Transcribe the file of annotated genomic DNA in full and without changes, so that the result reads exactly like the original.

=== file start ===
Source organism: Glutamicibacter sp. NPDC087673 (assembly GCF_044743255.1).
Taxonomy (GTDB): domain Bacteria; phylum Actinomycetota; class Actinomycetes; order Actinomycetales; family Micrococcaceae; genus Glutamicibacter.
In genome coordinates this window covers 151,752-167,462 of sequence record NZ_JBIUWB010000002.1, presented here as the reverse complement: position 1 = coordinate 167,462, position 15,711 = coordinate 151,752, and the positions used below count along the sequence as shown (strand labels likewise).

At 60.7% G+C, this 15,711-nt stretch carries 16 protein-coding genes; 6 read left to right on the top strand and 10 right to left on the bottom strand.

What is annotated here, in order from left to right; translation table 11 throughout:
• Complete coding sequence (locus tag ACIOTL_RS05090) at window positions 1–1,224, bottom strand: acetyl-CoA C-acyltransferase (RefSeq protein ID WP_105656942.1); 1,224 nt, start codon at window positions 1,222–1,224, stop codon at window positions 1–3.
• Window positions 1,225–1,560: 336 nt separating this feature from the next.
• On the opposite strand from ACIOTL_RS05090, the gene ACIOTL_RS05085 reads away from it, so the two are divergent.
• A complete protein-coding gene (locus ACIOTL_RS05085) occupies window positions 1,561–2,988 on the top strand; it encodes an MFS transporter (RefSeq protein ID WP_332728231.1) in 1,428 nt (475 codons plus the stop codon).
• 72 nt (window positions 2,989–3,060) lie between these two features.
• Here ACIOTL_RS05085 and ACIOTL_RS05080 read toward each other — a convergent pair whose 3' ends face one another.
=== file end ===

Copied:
Source organism: Glutamicibacter sp. NPDC087673 (assembly GCF_044743255.1).
Taxonomy (GTDB): domain Bacteria; phylum Actinomycetota; class Actinomycetes; order Actinomycetales; family Micrococcaceae; genus Glutamicibacter.
In genome coordinates this window covers 151,752-167,462 of sequence record NZ_JBIUWB010000002.1, presented here as the reverse complement: position 1 = coordinate 167,462, position 15,711 = coordinate 151,752, and the positions used below count along the sequence as shown (strand labels likewise).

At 60.7% G+C, this 15,711-nt stretch carries 16 protein-coding genes; 6 read left to right on the top strand and 10 right to left on the bottom strand.

What is annotated here, in order from left to right; translation table 11 throughout:
• Complete coding sequence (locus tag ACIOTL_RS05090) at window positions 1–1,224, bottom strand: acetyl-CoA C-acyltransferase (RefSeq protein ID WP_105656942.1); 1,224 nt, start codon at window positions 1,222–1,224, stop codon at window positions 1–3.
• Window positions 1,225–1,560: 336 nt separating this feature from the next.
• On the opposite strand from ACIOTL_RS05090, the gene ACIOTL_RS05085 reads away from it, so the two are divergent.
• A complete protein-coding gene (locus ACIOTL_RS05085) occupies window positions 1,561–2,988 on the top strand; it encodes an MFS transporter (RefSeq protein ID WP_332728231.1) in 1,428 nt (475 codons plus the stop codon).
• 72 nt (window positions 2,989–3,060) lie between these two features.
• Here ACIOTL_RS05085 and ACIOTL_RS05080 read toward each other — a convergent pair whose 3' ends face one another.